I started blogging on April 24th, 2006. Since then, I have posted fifty eight diverse entries. First and foremost, I am happy to have had the opportunity to tell you stories about Tartous during these past five months. Some of my posts included glimpses of my personal life, but always in a vague sort of way. I was lacking in conviction that this aspect is of any interest to anyone who read my words. However, a few, a very few readers, asked me to write something about myself. As Ali the Expat puts it:
“… your writing style made me very curious about the education, life, and experiences you’ve had. Hence, I ask you to dedicate an entry to describe those sides.”
I need to be brief with this one from fear of boring everyone to death. So fasten your seatbelts, we’re cleared for takeoff…
I followed my heart when I made that decision to return home twenty years ago. I was in my prime with opportunities abound. My earliest childhood dream of flying had been fulfilled. I was working as a professional commercial pilot with my eyes set on the airlines. Two years prior, I have completed my Master’s Degree in Urban Planning and had already started on my PhD as a teaching assistant at the university. When I went for the flying job interview, my prospective employer asked me what was I to do with the doctoral program I had had already started. My answer was straight and flat. “You are offering me the opportunity to fly”, I said. “I wouldn’t let any title or degree takes that away from me.”
So I flew!
My little office was a cockpit in the air shuttling the airspace of the southern United States. New Orleans, Atlanta, Dallas, Houston, San Antonio, Miami and many other smaller but no less wonderful American cities were my playground. In the evenings, with flying buddies over a cold beer, or with a girlfriend and a glass of wine, I would always express my amazement and disbelief that I was actually getting paid fulfilling my dream. I logged hundreds of hours of flying time, taught several students (most of whom are airline pilots today), delivered many shiny airplanes to small airstrips and flew countless corporate clients to business meetings and secluded cottages with favorite secretaries.
Then came that unforgettable flight with my mother as my copilot. I had to deliver a brand-new airplane to a client in Miami. My mother at the time was staying with me in Lafayette, Louisiana. She was leaving back to Syria in a a matter of weeks. First though, she wanted to visit with my sister in Florida. I was exuberant, thinking of flying her myself the next day. Although she had flown with me on numerous occasions before, I knew that this one would be a flight to remember.
Late in the evening, sitting side by side, watching television in my small bachelor apartment, she spoke softly as she sipped her tea:
“Why don’t you come back home?.. You’ve been away most of your life. I wouldn’t be living forever, you know... My dream is to have you near me… To see you married… To hold your children one day…”
I didn’t offer an answer. She didn’t wait for any.
I tossed in bed for an hour or two. Deep inside, I knew that this is decision time. There was a right turn and there was a left turn. There wasn’t any straight road ahead. The last time I took a left turn was two years earlier, when I decided to stay in the United States and work there. Another left turn was much more complicated this time. I had no idea how many years would pass, if ever, before I would even consider asking the question again: “Why don’t I go back home?” I was making my way to the crest of the wave of my advancing career. The further I would climb the tougher it would be to stop, retrace my steps and make that right turn and head back to Tartous. Too much was at stake. Like an athlete contemplating an early retirement while still ahead, I made up my mind and slept very well after all.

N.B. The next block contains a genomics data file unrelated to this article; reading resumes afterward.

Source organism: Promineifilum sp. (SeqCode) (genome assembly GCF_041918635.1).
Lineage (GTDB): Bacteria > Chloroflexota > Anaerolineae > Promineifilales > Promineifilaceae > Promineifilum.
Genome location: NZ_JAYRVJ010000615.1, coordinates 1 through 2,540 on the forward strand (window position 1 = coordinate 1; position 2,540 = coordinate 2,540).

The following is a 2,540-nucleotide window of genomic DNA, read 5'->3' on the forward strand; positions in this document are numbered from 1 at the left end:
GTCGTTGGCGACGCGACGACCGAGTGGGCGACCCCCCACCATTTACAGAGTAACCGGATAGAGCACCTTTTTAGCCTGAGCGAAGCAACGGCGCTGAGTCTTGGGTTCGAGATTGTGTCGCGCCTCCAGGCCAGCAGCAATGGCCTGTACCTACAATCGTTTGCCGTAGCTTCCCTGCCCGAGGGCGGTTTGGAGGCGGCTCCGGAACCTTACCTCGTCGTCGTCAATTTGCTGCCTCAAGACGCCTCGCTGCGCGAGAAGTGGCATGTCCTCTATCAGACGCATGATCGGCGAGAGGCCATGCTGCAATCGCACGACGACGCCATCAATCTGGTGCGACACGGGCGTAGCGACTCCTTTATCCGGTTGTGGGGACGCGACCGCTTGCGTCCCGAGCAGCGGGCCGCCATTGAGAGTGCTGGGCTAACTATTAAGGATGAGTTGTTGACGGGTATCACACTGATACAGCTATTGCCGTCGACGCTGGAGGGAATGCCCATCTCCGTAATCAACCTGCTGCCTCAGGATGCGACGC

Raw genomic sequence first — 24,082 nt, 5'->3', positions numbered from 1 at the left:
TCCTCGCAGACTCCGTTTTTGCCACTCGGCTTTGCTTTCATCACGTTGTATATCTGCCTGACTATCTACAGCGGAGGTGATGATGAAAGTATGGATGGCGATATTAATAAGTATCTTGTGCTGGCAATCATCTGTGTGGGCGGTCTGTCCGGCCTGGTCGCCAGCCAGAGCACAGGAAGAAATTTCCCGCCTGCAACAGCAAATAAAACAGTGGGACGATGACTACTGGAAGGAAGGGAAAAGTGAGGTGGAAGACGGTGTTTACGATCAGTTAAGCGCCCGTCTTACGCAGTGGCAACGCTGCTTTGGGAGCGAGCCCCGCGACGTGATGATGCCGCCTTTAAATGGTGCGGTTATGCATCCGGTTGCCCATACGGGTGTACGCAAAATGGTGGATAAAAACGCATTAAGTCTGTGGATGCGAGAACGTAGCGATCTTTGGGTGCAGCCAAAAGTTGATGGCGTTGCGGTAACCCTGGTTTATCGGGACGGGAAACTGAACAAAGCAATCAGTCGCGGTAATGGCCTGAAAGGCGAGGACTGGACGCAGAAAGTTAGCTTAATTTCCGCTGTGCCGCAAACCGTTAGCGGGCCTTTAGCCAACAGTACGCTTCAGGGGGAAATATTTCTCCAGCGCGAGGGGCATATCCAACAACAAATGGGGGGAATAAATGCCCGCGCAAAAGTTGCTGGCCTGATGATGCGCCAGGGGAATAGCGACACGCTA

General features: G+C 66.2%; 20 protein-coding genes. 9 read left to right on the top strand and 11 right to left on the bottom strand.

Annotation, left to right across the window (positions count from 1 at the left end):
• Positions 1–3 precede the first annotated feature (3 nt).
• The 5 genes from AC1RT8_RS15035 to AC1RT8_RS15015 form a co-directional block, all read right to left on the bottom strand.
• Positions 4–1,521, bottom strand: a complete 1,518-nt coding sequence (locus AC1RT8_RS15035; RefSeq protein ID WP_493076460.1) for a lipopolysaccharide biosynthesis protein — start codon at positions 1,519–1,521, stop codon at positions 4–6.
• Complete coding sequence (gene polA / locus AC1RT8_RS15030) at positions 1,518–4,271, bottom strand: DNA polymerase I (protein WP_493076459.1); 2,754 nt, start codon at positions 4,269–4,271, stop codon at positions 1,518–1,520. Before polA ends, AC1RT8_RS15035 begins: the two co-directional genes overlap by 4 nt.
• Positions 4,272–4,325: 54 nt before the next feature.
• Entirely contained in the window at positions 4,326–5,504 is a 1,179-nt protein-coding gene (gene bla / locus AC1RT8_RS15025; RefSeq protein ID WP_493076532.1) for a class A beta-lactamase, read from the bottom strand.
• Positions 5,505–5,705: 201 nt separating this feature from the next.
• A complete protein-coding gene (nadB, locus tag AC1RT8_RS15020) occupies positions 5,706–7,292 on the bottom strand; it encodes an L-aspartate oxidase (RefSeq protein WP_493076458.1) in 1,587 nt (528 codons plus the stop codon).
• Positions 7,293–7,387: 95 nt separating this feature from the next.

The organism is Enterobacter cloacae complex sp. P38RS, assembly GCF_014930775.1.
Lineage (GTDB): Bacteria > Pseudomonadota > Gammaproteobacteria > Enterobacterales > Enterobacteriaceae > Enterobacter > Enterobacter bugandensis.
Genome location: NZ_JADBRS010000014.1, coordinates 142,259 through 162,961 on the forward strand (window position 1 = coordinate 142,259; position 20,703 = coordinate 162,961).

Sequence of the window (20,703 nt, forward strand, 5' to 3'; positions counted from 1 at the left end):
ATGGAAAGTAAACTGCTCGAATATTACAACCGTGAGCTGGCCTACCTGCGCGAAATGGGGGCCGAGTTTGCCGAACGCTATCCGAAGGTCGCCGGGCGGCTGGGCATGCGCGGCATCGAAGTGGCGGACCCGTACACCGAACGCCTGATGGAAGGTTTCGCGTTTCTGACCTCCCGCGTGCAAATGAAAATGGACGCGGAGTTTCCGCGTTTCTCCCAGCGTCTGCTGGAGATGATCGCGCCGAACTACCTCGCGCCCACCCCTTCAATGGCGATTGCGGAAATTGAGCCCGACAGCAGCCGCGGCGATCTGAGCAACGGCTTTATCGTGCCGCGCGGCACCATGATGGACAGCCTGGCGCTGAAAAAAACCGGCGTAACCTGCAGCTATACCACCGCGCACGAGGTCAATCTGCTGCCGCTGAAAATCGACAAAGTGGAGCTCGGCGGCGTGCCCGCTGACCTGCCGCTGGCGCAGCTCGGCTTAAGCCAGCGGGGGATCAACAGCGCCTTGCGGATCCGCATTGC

I left alone to the airport early in the morning to meet with my boss. He was more of a friend and he listened very intently. “Should you change your mind”, he said, “you’re always welcome to return.” We shook hands, patted shoulders and hugged. It was the last time I saw him, rest his soul.
In the crisp and cool early afternoon air, at 11000 ft altitude, Air Traffic Control cleared me to make a right turn and follow an easterly heading. I told mom that I’m returning home with her. She was the happiest woman in the word. She laughed and cried. She silently prayed.
I went back after a couple of days to Louisiana, celebrated my last New Year Eve with friends and bid them farewell. After eight years and eight days in America, I packed my stuff and left. Up until then, I had spent more than fourteen years away from home. I have been several times since to the United States but always as a visitor. Most of my friends are there and we never severed the rope of friendship that tied us together.
Here I am in Tartous, twenty years later, sitting in my own private office, an architectural & consultancy practice, reminiscing over my wonderful days in Lafayette, remembering my late mother who had passed away seven years ago. I still fly to Europe regularly on business, but only in a back seat, I’m afraid. I got married, and my mother had her chance to hold my two daughters. My boy, Fares, she had never met. He was born one year after her departure. I look back into the past as much as I look forward into the future. Could I have done it differently? Possibly! Do I have regrets? Not really!
People who know me always express their surprise on how easy I fitted back in again. Myself, I was never surprised. “With your background, with your potential, with your dreams… How could you have ever taken that decision?” they would ask. As Bugs Bunny would have said: How come you didn’t take that left turn at Albuquerque?
In all honesty, it wasn’t that hard. That one flight in the crisp and cool early afternoon air at 11000ft with my mother by my side was worth it all… and much more.